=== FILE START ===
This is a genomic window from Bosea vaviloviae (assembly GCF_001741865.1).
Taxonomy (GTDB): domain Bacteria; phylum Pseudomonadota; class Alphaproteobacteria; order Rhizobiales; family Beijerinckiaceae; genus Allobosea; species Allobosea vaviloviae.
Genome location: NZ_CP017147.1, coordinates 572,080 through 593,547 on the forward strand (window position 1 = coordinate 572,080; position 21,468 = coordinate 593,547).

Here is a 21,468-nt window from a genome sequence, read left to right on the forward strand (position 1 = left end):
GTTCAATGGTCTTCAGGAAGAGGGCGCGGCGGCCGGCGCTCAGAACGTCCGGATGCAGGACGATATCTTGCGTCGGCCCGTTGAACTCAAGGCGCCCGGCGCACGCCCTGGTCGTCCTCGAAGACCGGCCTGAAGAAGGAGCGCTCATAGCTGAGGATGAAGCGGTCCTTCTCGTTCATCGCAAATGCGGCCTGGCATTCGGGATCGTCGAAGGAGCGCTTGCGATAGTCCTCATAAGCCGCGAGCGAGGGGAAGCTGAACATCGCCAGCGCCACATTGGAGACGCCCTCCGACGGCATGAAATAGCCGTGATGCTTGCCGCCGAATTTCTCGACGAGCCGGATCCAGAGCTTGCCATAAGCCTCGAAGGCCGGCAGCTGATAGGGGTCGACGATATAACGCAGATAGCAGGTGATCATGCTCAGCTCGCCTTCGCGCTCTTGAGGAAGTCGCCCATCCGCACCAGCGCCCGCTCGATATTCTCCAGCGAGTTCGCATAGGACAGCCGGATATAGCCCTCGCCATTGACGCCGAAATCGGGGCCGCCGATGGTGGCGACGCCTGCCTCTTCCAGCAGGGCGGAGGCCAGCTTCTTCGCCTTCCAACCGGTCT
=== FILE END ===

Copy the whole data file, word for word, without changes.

This is a genomic window from Bosea vaviloviae (assembly GCF_001741865.1).
Taxonomy (GTDB): domain Bacteria; phylum Pseudomonadota; class Alphaproteobacteria; order Rhizobiales; family Beijerinckiaceae; genus Allobosea; species Allobosea vaviloviae.
Genome location: NZ_CP017147.1, coordinates 572,080 through 593,547 on the forward strand (window position 1 = coordinate 572,080; position 21,468 = coordinate 593,547).

Here is a 21,468-nt window from a genome sequence, read left to right on the forward strand (position 1 = left end):
GTTCAATGGTCTTCAGGAAGAGGGCGCGGCGGCCGGCGCTCAGAACGTCCGGATGCAGGACGATATCTTGCGTCGGCCCGTTGAACTCAAGGCGCCCGGCGCACGCCCTGGTCGTCCTCGAAGACCGGCCTGAAGAAGGAGCGCTCATAGCTGAGGATGAAGCGGTCCTTCTCGTTCATCGCAAATGCGGCCTGGCATTCGGGATCGTCGAAGGAGCGCTTGCGATAGTCCTCATAAGCCGCGAGCGAGGGGAAGCTGAACATCGCCAGCGCCACATTGGAGACGCCCTCCGACGGCATGAAATAGCCGTGATGCTTGCCGCCGAATTTCTCGACGAGCCGGATCCAGAGCTTGCCATAAGCCTCGAAGGCCGGCAGCTGATAGGGGTCGACGATATAACGCAGATAGCAGGTGATCATGCTCAGCTCGCCTTCGCGCTCTTGAGGAAGTCGCCCATCCGCACCAGCGCCCGCTCGATATTCTCCAGCGAGTTCGCATAGGACAGCCGGATATAGCCCTCGCCATTGACGCCGAAATCGGGGCCGCCGATGGTGGCGACGCCTGCCTCTTCCAGCAGGGCGGAGGCCAGCTTCTTCGCCTTCCAACCGGTCT